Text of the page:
Costa Blanca

Secret Costa Blanca: How to escape the tourist trail

By Eddi Fiegel

1 March 2017 | Updated 14 December 20235 min read

A view showing the Denia track in Montgo mountain of Alicante in Spain with the city and sea in the background

Hear the words Costa Blanca and your first thought may be Brits, beers and bars. And yes, the Costa Blanca is indeed one of the better-known stretches of Spain’s coastline, but hidden away, just behind those heaving beaches, lies a stunning hinterland.

Away from the bustling coast, this is a place to meander and discover miles of lush countryside packed with fruit orchards and blossoms, historic palaces, fabulous festivals and superb Spanish food.

To escape the tourist trail, hire a car at the airport and hit the road to discover the secret Costa Blanca. Here’s where to start.

Party with locals at the Cherry Festival

Just a few miles inland from the coast at Denia you’ll find the gorgeous Vall de Gallinera valley, which teems with cherry and almond orchards. It’s also peppered with unspoilt little villages such as Benirrama, Benialí and Benissivà.

In June, the whole area celebrates the cherry harvest in style with the Festa de la Cirera, or Cherry Festival – essentially a massive street party with markets, craft fairs, a street parade in traditional costumes and more. Locals fill the bars and restaurants where you’ll find wonderfully rustic, authentic Spanish food.

Look out for tenderly cooked rabbit, boar and wild rice dishes. Sabors restaurant in Beniali is especially good for tapas and elegantly served local specialities like lamb and steaks, and of course, cherry flan.

Try blat picat – the traditional local stew

Tucked away behind the church in the village of Benissivà is El Racó del Raval – one of those hidden gems that you hope someone in the know will tell you about (you’re welcome!).

Served up are hearty dishes like blat picat, a local one-pot stew with cooked meats and chickpeas, or minxos, a tantalising blini-style wheat pancake filled with a mix of local wild herbs.

Escape the high rises on the beach at El Portet

If you like the beach – this is the Costa Blanca after all – but want to steer clear of the tourist crowds, head for El Portet. Just a short walk from the upmarket coastal town of Moraira, there’s nary a high rise in sight – just gently sloping sands and lovely clear, warm water that’s perfect for kids.

This is where holidaying Spaniards go, and there are beautiful views inland to the mountains or to Calpe beyond the beach. You’ll also find some great beach bars and fabulous fish restaurants along the promenade.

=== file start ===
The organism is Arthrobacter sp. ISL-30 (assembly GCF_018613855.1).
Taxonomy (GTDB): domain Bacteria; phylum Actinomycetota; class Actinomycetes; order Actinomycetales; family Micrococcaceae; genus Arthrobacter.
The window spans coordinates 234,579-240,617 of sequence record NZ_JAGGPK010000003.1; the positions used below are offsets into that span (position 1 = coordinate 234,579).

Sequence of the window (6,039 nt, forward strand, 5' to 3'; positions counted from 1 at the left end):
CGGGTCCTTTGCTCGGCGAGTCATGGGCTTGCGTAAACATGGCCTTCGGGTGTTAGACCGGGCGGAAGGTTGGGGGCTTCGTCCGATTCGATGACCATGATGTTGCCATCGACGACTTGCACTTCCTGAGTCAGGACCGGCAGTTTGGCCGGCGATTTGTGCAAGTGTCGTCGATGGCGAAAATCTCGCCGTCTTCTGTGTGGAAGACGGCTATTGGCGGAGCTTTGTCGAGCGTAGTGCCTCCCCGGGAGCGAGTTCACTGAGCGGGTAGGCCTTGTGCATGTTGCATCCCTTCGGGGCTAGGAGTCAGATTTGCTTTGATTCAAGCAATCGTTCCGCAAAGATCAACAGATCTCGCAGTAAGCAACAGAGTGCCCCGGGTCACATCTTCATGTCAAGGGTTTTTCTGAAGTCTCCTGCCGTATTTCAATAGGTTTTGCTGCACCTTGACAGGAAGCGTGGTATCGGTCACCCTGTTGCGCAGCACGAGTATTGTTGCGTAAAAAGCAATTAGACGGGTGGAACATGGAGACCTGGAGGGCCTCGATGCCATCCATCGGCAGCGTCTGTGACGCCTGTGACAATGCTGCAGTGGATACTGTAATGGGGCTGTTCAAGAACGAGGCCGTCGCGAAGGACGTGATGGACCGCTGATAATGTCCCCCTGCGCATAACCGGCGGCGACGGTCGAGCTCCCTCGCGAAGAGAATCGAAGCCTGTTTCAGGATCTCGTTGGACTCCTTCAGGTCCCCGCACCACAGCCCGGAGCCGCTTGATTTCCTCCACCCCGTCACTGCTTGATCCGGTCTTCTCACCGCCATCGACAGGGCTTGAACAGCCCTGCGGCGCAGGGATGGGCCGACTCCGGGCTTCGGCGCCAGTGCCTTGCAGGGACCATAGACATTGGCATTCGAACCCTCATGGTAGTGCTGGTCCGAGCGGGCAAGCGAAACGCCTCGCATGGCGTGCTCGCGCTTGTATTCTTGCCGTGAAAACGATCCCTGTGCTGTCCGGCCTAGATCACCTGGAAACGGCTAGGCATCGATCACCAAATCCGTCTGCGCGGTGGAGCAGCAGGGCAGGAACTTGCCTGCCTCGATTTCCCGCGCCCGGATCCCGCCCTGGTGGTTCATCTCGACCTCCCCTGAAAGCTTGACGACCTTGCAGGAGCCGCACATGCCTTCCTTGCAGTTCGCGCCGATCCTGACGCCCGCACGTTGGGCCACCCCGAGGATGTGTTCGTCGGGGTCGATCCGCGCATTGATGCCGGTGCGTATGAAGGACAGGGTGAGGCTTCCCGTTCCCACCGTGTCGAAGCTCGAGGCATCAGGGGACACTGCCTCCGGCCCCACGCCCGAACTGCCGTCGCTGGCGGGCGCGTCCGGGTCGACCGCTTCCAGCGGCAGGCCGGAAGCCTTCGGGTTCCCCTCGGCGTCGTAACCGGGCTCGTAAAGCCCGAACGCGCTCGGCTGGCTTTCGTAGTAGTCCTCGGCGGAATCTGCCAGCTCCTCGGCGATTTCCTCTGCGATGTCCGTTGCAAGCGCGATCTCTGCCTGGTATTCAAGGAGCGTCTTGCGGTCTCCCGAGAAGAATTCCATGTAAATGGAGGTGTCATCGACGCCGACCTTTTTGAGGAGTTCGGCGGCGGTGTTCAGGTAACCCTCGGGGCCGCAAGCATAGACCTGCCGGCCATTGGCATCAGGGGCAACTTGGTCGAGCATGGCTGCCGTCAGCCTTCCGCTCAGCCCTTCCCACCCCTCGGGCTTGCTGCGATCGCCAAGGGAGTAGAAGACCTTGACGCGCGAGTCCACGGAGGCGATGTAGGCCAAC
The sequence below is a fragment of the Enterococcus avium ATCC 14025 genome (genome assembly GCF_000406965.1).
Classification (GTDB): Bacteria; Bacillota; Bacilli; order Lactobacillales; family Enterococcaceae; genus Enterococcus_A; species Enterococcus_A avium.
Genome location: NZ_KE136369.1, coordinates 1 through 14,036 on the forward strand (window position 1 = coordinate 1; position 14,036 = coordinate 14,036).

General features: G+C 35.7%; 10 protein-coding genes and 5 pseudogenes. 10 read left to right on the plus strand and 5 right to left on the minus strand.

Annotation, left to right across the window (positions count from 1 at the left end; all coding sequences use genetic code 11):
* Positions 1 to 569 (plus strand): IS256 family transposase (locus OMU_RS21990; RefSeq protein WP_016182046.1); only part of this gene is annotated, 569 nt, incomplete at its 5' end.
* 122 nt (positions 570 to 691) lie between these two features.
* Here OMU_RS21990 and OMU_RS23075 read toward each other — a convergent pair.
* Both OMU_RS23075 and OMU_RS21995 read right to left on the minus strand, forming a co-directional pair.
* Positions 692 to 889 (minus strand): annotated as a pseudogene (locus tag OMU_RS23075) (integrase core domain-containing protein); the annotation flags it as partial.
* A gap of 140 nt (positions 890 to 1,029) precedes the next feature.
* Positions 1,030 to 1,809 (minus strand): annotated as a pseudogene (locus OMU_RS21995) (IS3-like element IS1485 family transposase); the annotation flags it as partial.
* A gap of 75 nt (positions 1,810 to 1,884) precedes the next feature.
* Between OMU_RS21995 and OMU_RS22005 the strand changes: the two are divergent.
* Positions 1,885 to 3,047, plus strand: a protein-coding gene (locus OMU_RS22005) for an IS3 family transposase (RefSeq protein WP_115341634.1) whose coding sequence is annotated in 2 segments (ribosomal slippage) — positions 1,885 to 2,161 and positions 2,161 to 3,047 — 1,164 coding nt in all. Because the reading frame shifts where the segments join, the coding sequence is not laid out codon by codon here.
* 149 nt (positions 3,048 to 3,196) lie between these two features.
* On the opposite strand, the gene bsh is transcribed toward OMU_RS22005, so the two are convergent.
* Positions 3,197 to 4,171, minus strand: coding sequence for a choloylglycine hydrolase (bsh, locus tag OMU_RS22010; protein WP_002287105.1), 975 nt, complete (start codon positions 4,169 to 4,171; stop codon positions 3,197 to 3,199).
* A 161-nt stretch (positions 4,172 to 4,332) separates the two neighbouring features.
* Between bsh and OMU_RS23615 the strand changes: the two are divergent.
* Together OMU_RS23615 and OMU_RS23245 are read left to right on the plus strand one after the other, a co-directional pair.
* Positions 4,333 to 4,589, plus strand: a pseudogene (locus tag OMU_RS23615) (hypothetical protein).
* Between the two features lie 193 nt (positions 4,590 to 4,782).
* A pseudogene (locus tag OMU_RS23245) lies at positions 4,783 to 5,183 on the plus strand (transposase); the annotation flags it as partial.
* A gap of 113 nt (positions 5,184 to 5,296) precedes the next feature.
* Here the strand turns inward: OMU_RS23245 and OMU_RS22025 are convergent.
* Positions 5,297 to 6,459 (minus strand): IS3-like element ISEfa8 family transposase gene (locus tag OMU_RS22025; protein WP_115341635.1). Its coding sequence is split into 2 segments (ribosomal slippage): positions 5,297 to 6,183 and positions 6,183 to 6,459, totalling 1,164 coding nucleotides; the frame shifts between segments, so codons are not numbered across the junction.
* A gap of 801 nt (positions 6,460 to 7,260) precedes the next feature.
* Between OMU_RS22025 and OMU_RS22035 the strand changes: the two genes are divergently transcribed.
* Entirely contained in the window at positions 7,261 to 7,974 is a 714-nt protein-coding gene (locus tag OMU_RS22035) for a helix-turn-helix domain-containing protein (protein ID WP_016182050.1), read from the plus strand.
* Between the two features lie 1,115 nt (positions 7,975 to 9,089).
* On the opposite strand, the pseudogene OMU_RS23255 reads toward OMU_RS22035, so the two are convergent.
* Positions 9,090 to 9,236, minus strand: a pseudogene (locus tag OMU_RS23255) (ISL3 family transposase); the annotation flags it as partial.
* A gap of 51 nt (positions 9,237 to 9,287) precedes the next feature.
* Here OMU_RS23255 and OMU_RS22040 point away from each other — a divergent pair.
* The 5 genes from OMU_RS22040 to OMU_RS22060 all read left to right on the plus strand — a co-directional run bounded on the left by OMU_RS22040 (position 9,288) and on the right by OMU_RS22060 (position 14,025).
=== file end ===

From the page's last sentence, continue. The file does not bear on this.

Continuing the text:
Go medieval in Benissa

Around 20 minutes inland from Moraira is the medieval town of Benissa, which is full of narrow, winding cobbled streets. At the end of June and beginning of July, like many other towns in Spain, Benissa celebrates its annual Moros y Cristianos (Moors and Christians) Festival. Locals parade through the streets dressed in medieval costume and there’s general merriment all-round, recalling the days when Spain played host to marauding Moors and defending Christians.

In January, there’s also a medieval fair and market where stallholders dress as knights, court jesters and Maid Marian-style ladies of the court. It’s great fun and there’s also a good playground near the main town square where you can park your car.

Ogle at the splendid Borgias Palace

About half an hour’s drive north along the coast from Denia, the small town of Gandia was once run by the Dukes of the notorious Borgia family. This branch was not quite as unpleasant as their Italian counterparts, but they still made their mark.

The impressive 15th-century palace where they held court is amazingly intact, with some stunningly ornate Baroque interiors. In particular, look out for the spectacular Golden Gallery – a riot of gold leaf, cobalt blue tiling and elaborately painted ceilings, and the equally grandiose Crown Hall and Saint’s Chapel.

Cap Negret

  • Altea, Costa Blanca, Spain
  • 1 June 2024
  • Bed & breakfast
  • From Stansted

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Explore the caves near Benidoleig

Less than a 20-minute drive inland from Denia, you’ll find the lush Orba Valley, laden with orange, almond and olive groves. Dotting the valley are a series of lovely little villages known as ‘la Rectoria’ and in one of them, Benidoleig, lie the scarily-named but family-friendly Cuevas de las Calaveras – the Caves of the Skulls.

Besides the main attraction you’ll also find a children’s play area with slides and swings, a bar (this is Spain after all!) and a shop.

Go for after-dinner G&Ts

The terrace bars of Calle Castanos in Alicante may no longer be a secret, but among them you’ll find Tiempo Gin Club – a smart, minimalist bar that’s a big hit with local hipsters. Taking gin offerings to the max, there’s a dizzying array of options, each with its own personality, flavour and style and its own tonic mixer to match.

It’s not just gin and tonics either. The super-friendly staff take their cocktail mixing seriously, and whether yours is a Bloody Mary, a Manhattan or you have another cocktail in mind, they’ll make it a work of art.

For a quieter, inland drink, head for Bar la Roca in the village of Benirrama. Named after the rough-hewn rocks on the walls inside, this is a restaurant where you can join villagers tucking into fantastic local specialities such as wild boar, but it’s also great for a quiet beer or glass of wine away from the tourist trail.

Hotel Eurostars Mediterranea Plaza

  • Alicante, Costa Blanca, Spain
  • 24 February 2025
  • Room only
  • From Stansted

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